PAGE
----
Furthermore, having children (104), as well as being a member of a joint family were related with less loneliness, since “family” offers older people security, comfort, connectedness, and support. Loneliness was not shown to be a major issue for older members of an extended family, being collectively taken care of by other family members (112). The strong family bonds in Greece date back to the “Golden Age” of Pericles (fifth century BC). In Ancient Greece, “geroboskia” or “gerotrophia”, that is, providing care for older people, was a sacred duty performed by family members. Moreover, severe penalties were imposed on offspring refusing to provide care for their older parents. As a result, at that time, there were no public facilities for the care of older people (113). Ancient Greeks’ practices toward older people were a legacy to the next generations. During the following centuries, family members remained the traditional caregivers for older people in Greece. Moreover, in the beginning of the 20th century, Greek families were organized in an extended form, not only embracing older family members, but also placing them on top of the family hierarchy. Patriarchal authority exercised by older males involved decisions on financial matters and the future spouses of children and grandchildren, while matriarchal authority exercised by older women involved organization of housework. Lately, the development of nuclear families disempowered older people, weakening their position in society (114). However, strong bonds between the younger and the older family members are maintained. Residential proximity is often pursued between parents and at least one of the adult children. The strong family values render “family” a core component of the Greek society. Altogether, the Greek society is still governed by a moral duty toward its older members. Moreover, the article 1485 of the Greek Civil Code imposes a legal duty as well, obligating adult children to take care of their parents (115).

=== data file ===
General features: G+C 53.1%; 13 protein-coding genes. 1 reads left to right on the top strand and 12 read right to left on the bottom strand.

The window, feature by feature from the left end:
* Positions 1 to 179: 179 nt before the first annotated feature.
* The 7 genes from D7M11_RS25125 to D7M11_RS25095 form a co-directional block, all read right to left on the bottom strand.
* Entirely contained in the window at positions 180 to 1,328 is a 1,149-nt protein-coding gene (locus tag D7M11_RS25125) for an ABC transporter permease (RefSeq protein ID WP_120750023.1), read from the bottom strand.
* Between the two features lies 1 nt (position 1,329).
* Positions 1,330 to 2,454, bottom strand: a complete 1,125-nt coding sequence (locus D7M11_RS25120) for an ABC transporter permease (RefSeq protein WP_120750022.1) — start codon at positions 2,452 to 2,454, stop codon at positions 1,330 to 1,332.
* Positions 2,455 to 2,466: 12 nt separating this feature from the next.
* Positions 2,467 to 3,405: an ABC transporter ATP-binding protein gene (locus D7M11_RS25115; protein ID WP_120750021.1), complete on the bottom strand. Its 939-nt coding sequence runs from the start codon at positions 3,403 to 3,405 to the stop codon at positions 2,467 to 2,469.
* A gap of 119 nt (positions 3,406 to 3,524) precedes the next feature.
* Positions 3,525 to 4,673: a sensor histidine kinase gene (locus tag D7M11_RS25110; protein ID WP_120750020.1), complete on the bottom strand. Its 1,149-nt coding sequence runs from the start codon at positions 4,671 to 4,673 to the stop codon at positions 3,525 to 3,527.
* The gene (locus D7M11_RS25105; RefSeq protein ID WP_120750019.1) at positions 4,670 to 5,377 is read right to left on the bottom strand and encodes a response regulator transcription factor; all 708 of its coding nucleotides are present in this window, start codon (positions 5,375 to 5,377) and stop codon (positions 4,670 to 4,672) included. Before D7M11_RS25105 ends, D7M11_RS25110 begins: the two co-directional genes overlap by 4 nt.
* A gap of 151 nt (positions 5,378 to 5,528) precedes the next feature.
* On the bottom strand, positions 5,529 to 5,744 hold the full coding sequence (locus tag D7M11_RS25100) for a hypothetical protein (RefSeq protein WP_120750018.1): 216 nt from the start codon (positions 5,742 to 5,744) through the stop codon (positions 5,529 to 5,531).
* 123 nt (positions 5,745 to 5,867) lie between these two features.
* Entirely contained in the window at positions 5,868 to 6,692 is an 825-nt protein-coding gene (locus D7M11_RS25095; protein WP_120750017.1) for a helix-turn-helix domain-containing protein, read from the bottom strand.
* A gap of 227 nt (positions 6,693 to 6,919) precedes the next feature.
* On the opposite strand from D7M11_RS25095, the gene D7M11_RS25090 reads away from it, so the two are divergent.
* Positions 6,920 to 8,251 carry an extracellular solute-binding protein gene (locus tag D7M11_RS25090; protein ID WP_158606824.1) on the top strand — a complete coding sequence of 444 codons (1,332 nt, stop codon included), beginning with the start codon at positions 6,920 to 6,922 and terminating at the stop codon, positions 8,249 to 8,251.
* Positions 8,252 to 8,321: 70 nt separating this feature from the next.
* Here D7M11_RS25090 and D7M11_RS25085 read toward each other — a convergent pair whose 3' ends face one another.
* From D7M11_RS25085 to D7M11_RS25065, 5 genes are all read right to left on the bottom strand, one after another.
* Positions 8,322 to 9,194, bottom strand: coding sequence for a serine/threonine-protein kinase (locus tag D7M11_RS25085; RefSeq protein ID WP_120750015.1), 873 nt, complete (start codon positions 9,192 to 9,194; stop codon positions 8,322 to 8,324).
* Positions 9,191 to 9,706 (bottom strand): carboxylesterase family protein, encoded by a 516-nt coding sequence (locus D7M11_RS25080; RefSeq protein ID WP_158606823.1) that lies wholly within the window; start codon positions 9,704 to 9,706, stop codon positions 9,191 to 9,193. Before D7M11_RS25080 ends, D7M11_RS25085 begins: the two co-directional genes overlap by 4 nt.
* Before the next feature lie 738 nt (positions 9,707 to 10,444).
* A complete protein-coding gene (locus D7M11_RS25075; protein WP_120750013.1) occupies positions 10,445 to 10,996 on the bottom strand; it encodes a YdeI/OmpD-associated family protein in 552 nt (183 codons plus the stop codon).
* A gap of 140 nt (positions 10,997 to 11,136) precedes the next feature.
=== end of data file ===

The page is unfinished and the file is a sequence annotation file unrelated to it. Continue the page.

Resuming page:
Although depression and anxiety were shown to contribute to loneliness (48), the current results highlighted the modulating effect of IU on severity of loneliness. This study was conducted three weeks after a national lockdown had been imposed in Greece. The family network remains a cornerstone in the care and welfare of older adults in Greece. Uncertainty about the duration of the quarantine and the necessity to maintain physical distancing from family and friends may have intensified loneliness. The fact that the Greek sociocultural background nurtures the moral obligation to provide support and emotional care to older people may elevate older Greeks’ expectations and needs from their family. Therefore, loneliness may be easier to experience, when expectations are not fully met (47). In addition, older adults support their adult children in everyday routine. Grandparents in Greece take care of their grandchildren to facilitate working mothers (115). Caring for a grandchild was shown to expand older people’s social network and to reduce loneliness (116, 117). Restriction measures and isolation deprived older people of the opportunity to contribute to their family and therefore to retain the sense of a significant societal role and connectedness. Families kept their older members in safety, away from the virus, and managed alone. This new situation may have raised older people’s uncertainty about the importance of their family role and their societal position, contributing to loneliness. Lastly, restriction measures compelled older people to become more involved in technology. Older people are more reluctant with the Internet use. In Greece, only about 4% of people within the age range of 65–74 use the Internet (118). The necessity to get acquainted with the Internet technology and to develop new skills, for instance use of online bill pay, potentially raised older people’s uncertainty. The need to undertake new responsibilities may have led to a sense that instead of being taken care of, older people were left to manage on their own.